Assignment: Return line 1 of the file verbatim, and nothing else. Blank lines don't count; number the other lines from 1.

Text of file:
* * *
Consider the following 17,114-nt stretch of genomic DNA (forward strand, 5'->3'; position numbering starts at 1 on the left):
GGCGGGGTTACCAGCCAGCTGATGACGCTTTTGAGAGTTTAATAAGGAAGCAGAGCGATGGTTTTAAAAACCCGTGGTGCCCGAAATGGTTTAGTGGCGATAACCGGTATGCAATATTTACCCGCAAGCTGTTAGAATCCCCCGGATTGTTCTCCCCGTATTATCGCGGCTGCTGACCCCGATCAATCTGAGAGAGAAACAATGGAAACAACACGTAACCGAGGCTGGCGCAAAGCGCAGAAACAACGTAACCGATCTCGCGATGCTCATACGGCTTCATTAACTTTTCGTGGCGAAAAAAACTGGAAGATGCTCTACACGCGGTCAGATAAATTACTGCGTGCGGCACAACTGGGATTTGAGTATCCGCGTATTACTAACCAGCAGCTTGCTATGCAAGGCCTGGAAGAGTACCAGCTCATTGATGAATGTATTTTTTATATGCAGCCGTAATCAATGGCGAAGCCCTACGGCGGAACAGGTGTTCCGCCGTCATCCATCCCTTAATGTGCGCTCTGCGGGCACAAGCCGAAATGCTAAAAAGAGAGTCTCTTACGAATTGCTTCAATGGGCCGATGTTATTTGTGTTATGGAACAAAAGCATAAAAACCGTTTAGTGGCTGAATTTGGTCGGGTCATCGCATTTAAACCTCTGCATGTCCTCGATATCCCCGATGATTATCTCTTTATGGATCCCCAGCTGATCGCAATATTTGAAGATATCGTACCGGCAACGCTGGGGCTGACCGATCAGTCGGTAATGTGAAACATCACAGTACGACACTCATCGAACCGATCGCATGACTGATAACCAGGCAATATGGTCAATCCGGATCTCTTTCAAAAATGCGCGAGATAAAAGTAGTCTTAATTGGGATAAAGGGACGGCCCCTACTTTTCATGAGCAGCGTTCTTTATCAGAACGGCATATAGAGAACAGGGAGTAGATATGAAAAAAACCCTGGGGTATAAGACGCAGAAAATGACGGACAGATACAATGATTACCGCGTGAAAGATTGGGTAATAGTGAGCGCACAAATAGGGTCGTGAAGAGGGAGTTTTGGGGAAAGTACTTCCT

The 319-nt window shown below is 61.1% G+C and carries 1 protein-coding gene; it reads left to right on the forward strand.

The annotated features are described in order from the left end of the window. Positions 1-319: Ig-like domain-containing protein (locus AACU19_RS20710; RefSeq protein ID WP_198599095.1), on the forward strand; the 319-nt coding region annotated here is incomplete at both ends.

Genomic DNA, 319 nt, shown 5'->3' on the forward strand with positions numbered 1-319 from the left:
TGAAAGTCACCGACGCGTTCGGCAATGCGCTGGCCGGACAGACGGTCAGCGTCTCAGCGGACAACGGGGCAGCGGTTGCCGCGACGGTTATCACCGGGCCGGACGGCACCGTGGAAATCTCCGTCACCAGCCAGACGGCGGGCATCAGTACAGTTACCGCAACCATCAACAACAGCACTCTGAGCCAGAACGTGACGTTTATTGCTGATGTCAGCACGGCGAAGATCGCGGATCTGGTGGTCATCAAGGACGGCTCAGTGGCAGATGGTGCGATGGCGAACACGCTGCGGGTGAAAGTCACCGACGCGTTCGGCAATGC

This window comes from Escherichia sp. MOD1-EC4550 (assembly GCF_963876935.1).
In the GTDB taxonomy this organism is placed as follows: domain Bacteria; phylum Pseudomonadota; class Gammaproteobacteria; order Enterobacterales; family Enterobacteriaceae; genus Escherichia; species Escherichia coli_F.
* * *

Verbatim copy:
Consider the following 17,114-nt stretch of genomic DNA (forward strand, 5'->3'; position numbering starts at 1 on the left):